• Other “mobile” devices such as laptops and tablets are also making a big impact: 38 percent of people say they have used these kinds of devices to access the internet. That’s on top of mobile phone usage, by the way.
  • WiFi is big: usage of hotspots has doubled in the last year to 4.9 million users (13 percent of internet users).
  • People over the age of 65 are the least likely to use a mobile to access the internet—only eight percent of internet users in that age group have used mobile devices to do this. (A market opportunity?)
  • In terms of what it is that people are doing when they go online, it looks like social networking is a key driver of usage. Among adults, 57 percent say they have used social networks online, compared to 43 percent a year ago. Among that much-coveted demographic of 16-24 year-olds, the number is amazingly high: 91 percent. To compare to the comScore, in the U.S., around 30 of mobile phone users in the country used their devices to access social networks.

GB Household Internet Usage

Year Per cent  
2007 61  
2008 65  
2009 70  
2010 73  
2011 77  
Base: All GB households    
     
     
 Household Internet  
type, GB, 2007 and 2011  
Year Broadband Dial up
2007 84 16
2011 93 2
Base: All GB households    
     

The use of wireless (Wi-Fi) hotspots also increased markedly with 4.9 million people using hotspots at hotels, restaurants, airports etc., compared to 0.7 million people in 2007.

Housing crisis in UK – ‘generation-rent’? PRimage comment

Tuesday, August 30th, 2011

PRimage had just been reading a new report released today on the crisis in the UK housing market – which forecasts that home ownership in England will slump to just 63.8% over the next decade.  The National Housing Federation report also forecasts steep rises in the private rental sector and a house price boom. It blames the bleak outlook on an under-supply of homes in the UK.

So, for the UK it looks like we are heading for a ‘generation-rent’ scenario! And market trends will follow those in the US. Certainly many young people now face decades of renting!

PRimage believes the NHF are right to highlight stark statistics which show that last year, the number of new homes built reached the lowest in peacetime since 1923 – and correct in blaming declining home ownership on banks setting too lenient lending criteria and too small deposits.  The Government needs to take immediate action to tackle this crisis and the chronically low supply of homes. From what Judy Viitanen understands, reading the report and comments from industry experts, the difficulties of raising deposits and obtaining mortgages are one side of the problem. The other is housing supply. It is, though, a bit of a catch-22.  The major developers say they are willing and ready to build more homes. But they worry that they won’t be able to sell them, because potential buyers will not be able to raise the finance.  The dilemma for policy makers is how to escape this damaging cycle, of restricted supply leading to high prices, which leads to curtailed demand, resulting in unwillingness to build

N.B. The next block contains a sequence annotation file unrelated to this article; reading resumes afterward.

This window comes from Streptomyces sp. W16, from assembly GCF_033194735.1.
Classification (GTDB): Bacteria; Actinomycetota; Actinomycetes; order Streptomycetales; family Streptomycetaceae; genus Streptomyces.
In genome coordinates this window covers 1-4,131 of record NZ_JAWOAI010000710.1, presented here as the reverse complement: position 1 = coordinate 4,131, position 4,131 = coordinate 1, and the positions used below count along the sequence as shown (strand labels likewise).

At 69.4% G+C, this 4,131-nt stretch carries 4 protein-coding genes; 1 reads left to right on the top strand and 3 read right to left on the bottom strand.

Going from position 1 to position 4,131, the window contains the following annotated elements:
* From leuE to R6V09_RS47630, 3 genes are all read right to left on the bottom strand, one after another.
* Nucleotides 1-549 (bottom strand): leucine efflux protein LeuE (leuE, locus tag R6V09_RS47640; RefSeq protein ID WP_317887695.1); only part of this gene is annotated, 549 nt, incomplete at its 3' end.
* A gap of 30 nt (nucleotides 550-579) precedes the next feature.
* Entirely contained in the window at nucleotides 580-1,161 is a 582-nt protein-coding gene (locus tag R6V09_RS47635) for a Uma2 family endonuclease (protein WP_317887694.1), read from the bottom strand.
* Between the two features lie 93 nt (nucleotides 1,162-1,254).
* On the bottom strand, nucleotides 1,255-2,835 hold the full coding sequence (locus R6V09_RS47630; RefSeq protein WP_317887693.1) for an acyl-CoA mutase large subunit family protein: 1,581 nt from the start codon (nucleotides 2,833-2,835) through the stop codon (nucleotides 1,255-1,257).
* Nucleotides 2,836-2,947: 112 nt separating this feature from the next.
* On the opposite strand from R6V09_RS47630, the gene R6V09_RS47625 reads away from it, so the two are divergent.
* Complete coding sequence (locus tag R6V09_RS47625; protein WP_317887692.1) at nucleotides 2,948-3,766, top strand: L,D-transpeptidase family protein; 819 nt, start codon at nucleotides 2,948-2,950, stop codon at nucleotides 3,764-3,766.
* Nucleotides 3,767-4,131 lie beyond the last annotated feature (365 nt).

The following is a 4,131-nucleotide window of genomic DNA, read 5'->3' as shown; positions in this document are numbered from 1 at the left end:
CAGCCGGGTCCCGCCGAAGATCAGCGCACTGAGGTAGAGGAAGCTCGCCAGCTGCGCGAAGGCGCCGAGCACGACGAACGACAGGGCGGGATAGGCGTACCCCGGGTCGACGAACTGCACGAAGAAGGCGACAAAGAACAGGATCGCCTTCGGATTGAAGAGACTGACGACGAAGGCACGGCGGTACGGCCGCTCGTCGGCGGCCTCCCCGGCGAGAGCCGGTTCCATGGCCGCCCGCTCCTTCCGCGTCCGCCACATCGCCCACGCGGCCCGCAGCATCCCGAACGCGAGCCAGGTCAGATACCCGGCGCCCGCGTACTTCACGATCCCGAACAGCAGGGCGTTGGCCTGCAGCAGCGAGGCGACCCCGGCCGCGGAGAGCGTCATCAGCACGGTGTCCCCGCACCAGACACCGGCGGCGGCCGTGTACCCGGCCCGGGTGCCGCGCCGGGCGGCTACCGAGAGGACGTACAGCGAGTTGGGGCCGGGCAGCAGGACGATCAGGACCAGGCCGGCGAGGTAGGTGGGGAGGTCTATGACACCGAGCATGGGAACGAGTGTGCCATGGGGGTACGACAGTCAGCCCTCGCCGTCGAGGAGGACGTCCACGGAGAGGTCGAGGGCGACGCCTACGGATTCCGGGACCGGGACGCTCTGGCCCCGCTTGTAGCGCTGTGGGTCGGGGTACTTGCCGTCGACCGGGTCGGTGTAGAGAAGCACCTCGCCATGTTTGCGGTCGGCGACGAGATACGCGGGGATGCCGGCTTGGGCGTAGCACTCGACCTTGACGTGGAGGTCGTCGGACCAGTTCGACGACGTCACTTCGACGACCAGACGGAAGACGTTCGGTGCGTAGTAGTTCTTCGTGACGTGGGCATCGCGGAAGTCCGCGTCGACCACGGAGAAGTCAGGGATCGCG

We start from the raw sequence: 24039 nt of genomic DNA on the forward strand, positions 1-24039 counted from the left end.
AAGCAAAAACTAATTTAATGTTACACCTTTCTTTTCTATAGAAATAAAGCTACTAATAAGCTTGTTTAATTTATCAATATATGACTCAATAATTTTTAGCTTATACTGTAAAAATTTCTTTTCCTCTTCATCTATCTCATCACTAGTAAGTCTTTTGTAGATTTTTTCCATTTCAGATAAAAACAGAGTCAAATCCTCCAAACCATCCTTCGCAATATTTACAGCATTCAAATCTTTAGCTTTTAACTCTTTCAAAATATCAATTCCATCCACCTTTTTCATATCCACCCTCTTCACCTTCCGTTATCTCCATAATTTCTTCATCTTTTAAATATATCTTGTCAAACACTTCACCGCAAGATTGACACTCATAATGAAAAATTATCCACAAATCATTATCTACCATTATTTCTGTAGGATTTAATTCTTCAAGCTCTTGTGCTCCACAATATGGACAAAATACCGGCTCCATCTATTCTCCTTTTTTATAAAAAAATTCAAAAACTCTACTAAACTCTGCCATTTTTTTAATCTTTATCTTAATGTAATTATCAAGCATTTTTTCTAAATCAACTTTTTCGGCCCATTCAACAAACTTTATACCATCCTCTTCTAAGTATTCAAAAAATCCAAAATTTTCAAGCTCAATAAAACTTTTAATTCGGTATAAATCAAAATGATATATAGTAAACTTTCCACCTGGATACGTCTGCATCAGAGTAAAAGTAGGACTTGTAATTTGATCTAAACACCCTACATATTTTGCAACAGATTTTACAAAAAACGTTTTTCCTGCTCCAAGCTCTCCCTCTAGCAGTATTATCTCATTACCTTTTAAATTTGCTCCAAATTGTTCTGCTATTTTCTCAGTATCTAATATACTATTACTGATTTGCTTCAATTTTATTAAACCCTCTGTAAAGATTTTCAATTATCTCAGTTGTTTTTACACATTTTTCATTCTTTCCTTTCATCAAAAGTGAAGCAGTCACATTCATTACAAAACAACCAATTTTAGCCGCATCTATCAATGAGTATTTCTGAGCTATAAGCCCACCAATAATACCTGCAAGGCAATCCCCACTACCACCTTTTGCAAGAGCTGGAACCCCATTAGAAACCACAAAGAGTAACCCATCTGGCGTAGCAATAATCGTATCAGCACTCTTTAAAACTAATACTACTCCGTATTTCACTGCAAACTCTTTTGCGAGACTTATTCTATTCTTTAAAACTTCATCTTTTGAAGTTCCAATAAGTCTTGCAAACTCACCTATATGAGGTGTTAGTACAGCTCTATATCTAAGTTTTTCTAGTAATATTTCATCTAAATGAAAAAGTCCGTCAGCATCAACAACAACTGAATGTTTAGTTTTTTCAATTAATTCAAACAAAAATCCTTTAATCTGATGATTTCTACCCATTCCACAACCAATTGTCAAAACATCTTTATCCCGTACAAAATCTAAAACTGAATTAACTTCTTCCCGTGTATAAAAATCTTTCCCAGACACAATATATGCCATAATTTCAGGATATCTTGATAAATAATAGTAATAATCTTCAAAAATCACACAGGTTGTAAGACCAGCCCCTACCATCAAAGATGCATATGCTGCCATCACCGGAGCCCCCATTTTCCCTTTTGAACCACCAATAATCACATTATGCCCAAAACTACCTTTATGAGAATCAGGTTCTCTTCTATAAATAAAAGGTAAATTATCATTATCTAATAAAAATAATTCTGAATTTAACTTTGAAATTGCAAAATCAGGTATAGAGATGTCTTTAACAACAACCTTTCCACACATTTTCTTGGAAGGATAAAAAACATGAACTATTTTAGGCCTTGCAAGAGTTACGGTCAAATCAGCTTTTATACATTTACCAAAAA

• In England, the proportion of people living in owner-occupied homes will fall from a peak of 72.5% in 2001 to 63.8% in 2021.
  • In London, the majority of people will rent by 2021, with the number of owner-occupiers falling from 51.6% in 2010 to 44% by 2021
  • Average rents for apartments and single family homes in the private sector are forecast to increase by 19.8% over the next five years, fuelled by high demand and a shortage of properties.

 

The benefits of a daily siesta – PRimage view

Sunday, July 24th, 2011

A 2007 study of more than 23,000 Greek adults may have revealed a surprising key to their legendary vigor—the siesta. Compared with those who power through the day, adults who nap for a minimum of 30 minutes at least three times a week have a 37 percent lower risk of dying from heart disease.

Having lived in Greece, Judy Viitanen is a big fan of the benefits of a daily siesta, or power nap – especially in the hot weather. She finds that a daily ‘cat nap’ really helps recharge her energy levels – and helps her pace herself when she’s going to have a late night, or burning the midnight oil on work projects.  

Judy’s recipe for Chicken Fricassee … PRimage recommend!

Saturday, July 23rd, 2011

This is a fantastic and yummy recipe – which is so easy to cook – and is sure to please everyone. I do hope you like it as much as we do!

Serves 4: Ingredients

• 4 large chicken fillets or one 3lb chicken jointed and cut into portions

• 2 tablespoons butter + 2 tablespoons olive oil